There is another opiate that most of us consume on a daily basis that may be just as addicting, and that is sugar.” ~Kevin Cann via robbwolf.com
Below is an excerpt out of two of my books MIRA!: The Latina’s Guide to Finally Losing Weight and Getting Healthy and The Complete Guide to Primitive Eating. I wrote it for MIRA! but then realized it needed to go into an updated version of The Complete Guide to Primitive Eating. Since nobody is reading MIRA!, even though I am trying to give it away here, I decided to make this a blog post.
I don’t cover the negative affects of sugar here. I do in my books. Specifically, under the diabetes section. This is just a look at how and why we respond to sugar the way we do.
How much sugar do you think our ancestors had access too?
Every living creature has one goal and that is to produce a surviving offspring. This includes plants. Some plants protect the seed of their offspring by covering it with and indigestible coating, such as wheat. Others protect it with biotoxins, such as potatoes and tomatoes. Some use the flavor of bitterness as a warning not to eat them. In the case of fruit like berries, it’s the opposite. They want to be eaten so they can be passed through the digestive system a dropped at another location to sprout and grow. This is why berries are bright in color and sweet.
When it comes to foraging for food out in the wild, if something is bitter, it is a good indication not to eat it. However, if something is sweet, your body instinctively gives the green light to eat it. You see, sugar is not easily found in nature. Your body knows this so, when you introduce something sweet into your body it goes nuts. Your body says, eat as much of this while you can.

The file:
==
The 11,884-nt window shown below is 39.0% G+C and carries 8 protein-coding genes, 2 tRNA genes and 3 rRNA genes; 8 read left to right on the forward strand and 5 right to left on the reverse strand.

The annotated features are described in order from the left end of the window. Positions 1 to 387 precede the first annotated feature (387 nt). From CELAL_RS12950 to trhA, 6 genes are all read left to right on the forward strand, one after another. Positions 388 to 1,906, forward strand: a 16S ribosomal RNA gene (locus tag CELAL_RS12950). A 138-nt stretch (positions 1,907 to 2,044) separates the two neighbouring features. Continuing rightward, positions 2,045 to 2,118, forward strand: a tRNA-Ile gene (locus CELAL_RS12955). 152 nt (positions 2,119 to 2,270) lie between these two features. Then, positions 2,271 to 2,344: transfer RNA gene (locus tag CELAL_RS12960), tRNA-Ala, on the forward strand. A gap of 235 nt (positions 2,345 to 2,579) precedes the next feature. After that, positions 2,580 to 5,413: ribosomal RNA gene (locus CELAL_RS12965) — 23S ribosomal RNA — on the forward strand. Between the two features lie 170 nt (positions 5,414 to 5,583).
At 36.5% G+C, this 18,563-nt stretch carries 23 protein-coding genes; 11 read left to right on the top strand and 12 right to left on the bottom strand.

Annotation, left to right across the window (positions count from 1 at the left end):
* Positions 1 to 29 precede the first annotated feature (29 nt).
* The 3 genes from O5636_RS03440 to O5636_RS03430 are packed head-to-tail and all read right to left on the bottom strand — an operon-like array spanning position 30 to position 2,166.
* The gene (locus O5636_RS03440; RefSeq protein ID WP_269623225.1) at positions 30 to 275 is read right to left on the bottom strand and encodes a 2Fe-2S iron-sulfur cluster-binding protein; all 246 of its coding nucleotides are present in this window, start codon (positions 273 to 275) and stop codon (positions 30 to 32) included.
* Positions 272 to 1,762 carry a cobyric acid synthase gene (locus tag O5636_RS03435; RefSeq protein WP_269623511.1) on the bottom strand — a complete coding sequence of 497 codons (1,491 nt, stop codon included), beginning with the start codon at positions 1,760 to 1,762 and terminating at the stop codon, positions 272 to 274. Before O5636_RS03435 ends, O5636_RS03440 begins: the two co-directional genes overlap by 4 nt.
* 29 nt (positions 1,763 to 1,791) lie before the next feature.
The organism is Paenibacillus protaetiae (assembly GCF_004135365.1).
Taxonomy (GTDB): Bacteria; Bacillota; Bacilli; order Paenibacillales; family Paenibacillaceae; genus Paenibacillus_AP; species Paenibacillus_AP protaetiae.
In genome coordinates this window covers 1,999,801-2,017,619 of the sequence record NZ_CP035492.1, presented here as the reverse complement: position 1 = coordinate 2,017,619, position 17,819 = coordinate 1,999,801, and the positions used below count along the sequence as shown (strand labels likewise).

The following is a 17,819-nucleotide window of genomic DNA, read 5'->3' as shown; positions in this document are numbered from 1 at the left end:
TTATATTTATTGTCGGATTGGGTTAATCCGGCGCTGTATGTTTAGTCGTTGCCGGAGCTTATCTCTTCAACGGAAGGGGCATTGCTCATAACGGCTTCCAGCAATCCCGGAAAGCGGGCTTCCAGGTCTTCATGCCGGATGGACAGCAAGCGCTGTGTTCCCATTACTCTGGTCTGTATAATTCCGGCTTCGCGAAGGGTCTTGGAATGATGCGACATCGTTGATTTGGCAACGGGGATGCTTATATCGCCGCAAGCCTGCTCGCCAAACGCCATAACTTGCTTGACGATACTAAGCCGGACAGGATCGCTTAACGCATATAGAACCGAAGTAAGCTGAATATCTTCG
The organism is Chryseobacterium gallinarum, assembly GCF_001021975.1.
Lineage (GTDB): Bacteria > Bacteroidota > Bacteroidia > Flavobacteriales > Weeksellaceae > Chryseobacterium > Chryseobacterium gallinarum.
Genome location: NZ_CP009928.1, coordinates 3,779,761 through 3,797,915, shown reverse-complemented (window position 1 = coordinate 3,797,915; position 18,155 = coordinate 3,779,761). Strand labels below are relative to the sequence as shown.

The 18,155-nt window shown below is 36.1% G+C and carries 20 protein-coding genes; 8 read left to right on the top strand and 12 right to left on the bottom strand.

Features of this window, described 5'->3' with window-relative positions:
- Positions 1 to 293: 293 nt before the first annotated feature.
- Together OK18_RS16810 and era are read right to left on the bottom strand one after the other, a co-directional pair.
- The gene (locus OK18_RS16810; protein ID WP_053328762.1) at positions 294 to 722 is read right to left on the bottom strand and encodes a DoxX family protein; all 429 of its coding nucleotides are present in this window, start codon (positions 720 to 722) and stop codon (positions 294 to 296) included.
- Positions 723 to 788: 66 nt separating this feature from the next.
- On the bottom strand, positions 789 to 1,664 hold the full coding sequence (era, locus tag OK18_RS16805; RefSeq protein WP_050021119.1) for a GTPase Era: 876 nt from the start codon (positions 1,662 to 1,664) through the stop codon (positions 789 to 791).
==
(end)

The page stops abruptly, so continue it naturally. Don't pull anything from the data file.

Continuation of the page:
This point was really made clear to me when I watched Out of the Wild — Venezuela. In this show, 9 strangers were dropped in the middle of nowhere Venezuela and had to walk out, over 70 miles, with limited supplies and no food. After just a couple days, they were starving. But unlike other survival shows, they didn’t just have to survive for a few days and wait to be rescued, they had to walk out. A few quit but the rest pressed on, killing and foraging whatever they could to eat. The scene I remember the most, like I was there myself, was the one where they were walking one day and stumbled across a patch of wild blueberries. Like animals, they dropped to their knees and went wild picking and eating the berries.
I can’t think of a better example of our human survival instincts kicking in. Their body told them to “eat as much as you can.” Why? 1) They were mobile. They needed the energy to continue to walk. Also, because they were walking to safety, this meant they had to eventually leave. They had to fill up and go. The same would go if you came across a clean source of water in this situation. 2) The berries were a rare find. They had gone days without seeing any. Who knows when they would see another patch. 3) The berries were sweet. This let them know they were safe to eat. This isn’t a theory on how our ancestors reacted to sugar. This is a real life accounting of how humans reacted to sugar in 2010.
Now, imagine this instinctive reaction to sugar when you are at a restaurant, your home, or the grocery store! Sugar is not so hard to find now. The grocery store is full of isle upon isle of it. Your cupboards are full of it too. It is so available that you don’t even have to chew to get it. You can just pour it into your body in the form of juices, soda, and caramel lattes. How are you supposed to turn off this instinct to “eat as much as you can?” In the wild, you didn’t have to. You would either leave where the sugar was available or you would simply run out. But, in this day and age, these two scenarios are nearly impossible.